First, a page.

Section: POSIX Programmer's Manual (0P)
Updated: 2003
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NAME
float.h  floating types
SYNOPSIS
#include <float.h>
DESCRIPTION
The characteristics of floating types are defined in terms of a model
that describes a representation of floatingpoint numbers
and values that provide information about an implementation's floatingpoint
arithmetic.
The following parameters are used to define the model for each floatingpoint
type:
 s

Sign (±1).
 b

Base or radix of exponent representation (an integer >1).
 e

Exponent (an integer between a minimum e_min and a maximum e_max).
 p

Precision (the number of baseb digits in the significand).
 f_k

Nonnegative integers less than b (the significand digits).
A floatingpoint number x is defined by the following model:
In addition to normalized floatingpoint numbers (f_1>0 if x!=0),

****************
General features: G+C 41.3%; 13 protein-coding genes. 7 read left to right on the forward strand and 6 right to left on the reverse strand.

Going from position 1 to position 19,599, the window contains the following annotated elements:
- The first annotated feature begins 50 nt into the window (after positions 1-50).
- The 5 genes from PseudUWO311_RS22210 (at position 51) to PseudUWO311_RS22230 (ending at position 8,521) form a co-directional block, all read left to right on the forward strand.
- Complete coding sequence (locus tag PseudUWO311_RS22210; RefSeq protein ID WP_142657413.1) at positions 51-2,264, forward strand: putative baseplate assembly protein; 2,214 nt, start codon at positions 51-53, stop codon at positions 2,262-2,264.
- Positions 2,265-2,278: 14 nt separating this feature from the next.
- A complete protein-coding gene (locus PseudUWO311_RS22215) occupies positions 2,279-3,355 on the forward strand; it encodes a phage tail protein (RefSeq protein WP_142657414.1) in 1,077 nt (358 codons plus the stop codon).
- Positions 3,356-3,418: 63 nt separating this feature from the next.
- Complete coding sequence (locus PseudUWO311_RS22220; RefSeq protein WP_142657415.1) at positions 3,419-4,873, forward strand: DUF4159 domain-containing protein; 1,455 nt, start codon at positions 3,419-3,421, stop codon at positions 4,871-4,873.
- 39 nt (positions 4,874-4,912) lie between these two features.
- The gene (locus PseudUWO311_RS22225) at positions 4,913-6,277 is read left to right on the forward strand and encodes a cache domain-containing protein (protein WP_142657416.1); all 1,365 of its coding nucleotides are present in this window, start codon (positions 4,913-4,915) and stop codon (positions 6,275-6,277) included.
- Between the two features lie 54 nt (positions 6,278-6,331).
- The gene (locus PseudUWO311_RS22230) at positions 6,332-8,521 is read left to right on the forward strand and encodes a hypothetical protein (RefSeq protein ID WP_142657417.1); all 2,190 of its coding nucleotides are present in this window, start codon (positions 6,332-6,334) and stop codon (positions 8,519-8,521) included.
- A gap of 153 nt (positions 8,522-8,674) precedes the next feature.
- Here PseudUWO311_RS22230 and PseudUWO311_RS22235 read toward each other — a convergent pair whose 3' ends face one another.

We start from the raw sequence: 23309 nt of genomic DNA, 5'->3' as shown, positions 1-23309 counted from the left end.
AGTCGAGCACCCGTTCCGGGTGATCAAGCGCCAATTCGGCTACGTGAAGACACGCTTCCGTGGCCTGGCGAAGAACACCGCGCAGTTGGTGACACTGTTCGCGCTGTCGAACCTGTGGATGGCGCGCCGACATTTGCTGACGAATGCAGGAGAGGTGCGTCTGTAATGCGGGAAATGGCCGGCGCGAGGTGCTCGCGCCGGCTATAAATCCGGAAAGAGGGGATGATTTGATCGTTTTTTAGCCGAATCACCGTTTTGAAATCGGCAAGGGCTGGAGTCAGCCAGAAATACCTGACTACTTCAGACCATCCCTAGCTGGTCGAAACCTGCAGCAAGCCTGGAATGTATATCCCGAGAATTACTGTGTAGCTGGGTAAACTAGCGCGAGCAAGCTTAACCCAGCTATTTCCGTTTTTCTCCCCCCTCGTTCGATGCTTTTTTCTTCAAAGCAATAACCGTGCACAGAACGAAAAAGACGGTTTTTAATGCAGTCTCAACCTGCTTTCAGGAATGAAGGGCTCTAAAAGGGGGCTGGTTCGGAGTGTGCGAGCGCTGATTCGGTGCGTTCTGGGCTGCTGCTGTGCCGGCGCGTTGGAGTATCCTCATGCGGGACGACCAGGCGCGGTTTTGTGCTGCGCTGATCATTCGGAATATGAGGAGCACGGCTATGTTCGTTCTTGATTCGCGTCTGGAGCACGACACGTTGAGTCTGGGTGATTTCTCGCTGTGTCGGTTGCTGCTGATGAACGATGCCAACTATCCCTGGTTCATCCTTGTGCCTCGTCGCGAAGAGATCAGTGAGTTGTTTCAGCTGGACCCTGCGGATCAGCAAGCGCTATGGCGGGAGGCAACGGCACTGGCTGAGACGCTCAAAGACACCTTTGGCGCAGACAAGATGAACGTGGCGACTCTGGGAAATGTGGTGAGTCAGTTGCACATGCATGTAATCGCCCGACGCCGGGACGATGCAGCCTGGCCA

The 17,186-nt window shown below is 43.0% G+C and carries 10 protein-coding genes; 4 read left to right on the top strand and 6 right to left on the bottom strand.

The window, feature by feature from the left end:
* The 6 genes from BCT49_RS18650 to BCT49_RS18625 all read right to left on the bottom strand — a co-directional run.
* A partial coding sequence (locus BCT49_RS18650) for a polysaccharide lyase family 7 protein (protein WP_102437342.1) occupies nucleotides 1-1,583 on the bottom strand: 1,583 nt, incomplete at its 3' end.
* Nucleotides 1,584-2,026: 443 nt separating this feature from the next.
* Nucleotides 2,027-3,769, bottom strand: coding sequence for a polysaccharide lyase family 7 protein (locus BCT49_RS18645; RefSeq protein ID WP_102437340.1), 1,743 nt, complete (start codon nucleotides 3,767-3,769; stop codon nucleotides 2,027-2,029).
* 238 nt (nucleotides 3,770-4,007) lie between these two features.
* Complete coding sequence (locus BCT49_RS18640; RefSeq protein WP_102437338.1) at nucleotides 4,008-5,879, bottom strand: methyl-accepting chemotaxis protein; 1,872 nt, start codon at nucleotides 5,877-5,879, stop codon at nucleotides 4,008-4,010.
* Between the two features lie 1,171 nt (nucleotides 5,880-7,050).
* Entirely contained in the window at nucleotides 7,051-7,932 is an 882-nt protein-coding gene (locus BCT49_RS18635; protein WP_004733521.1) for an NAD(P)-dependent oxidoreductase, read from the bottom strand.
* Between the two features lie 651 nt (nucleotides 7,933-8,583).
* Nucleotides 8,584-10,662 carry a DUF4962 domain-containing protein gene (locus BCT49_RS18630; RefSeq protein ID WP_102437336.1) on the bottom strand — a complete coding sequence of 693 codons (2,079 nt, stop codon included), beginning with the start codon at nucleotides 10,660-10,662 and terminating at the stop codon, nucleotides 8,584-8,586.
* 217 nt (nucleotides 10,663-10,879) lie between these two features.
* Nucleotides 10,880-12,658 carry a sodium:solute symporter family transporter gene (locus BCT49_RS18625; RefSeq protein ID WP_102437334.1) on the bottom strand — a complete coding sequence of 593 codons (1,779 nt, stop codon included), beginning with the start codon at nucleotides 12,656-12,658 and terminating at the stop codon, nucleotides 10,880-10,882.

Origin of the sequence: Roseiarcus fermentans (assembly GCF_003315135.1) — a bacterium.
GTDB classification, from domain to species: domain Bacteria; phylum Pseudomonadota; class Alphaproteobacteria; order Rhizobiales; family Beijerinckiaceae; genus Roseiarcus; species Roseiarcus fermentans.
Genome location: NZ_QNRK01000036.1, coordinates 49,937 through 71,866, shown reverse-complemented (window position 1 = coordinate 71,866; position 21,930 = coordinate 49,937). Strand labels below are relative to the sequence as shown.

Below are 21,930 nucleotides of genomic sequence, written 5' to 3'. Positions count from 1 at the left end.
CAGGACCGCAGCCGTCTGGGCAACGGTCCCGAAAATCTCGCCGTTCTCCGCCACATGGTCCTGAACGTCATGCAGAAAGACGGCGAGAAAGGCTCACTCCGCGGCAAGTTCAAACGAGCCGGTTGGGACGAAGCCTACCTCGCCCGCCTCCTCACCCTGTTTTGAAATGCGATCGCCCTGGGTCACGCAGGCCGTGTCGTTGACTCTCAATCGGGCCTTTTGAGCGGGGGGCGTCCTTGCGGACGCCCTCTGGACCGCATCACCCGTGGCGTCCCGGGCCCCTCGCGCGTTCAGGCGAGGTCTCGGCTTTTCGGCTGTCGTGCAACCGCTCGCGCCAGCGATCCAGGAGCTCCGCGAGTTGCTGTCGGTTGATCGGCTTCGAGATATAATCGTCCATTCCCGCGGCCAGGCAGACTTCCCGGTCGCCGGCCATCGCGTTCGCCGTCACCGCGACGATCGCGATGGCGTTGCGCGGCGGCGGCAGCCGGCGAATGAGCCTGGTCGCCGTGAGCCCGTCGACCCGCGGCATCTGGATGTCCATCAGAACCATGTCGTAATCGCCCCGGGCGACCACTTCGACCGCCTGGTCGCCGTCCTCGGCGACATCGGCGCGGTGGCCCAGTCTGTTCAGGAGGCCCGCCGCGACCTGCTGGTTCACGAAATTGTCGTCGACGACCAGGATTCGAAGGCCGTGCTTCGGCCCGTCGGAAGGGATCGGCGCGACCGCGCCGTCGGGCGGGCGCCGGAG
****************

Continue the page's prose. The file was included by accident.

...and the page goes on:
floating types may be able to contain other
kinds of floatingpoint numbers, such as subnormal floatingpoint
numbers ( x!=0, e= e_min, f_1=0) and
unnormalized floatingpoint numbers ( x!=0, e> e_min,
f_1=0), and values that are not floatingpoint
numbers, such as infinities and NaNs. A NaN is an encoding signifying
NotaNumber. A quiet NaN propagates through
almost every arithmetic operation without raising a floatingpoint
exception; a signaling NaN generally raises a
floatingpoint exception when occurring as an arithmetic operand.
The accuracy of the floatingpoint operations ( '+', '',
'*', '/' ) and of the library
functions in <math.h> and <complex.h> that return floatingpoint
results is implementationdefined. The
implementation may state that the accuracy is unknown.
All integer values in the <float.h> header, except FLT_ROUNDS,
shall be constant expressions suitable for use in
#if preprocessing directives; all floating values shall be constant
expressions. All except DECIMAL_DIG, FLT_EVAL_METHOD,
FLT_RADIX, and FLT_ROUNDS have separate names for all three floatingpoint
types. The floatingpoint model representation is
provided for all values except FLT_EVAL_METHOD and FLT_ROUNDS.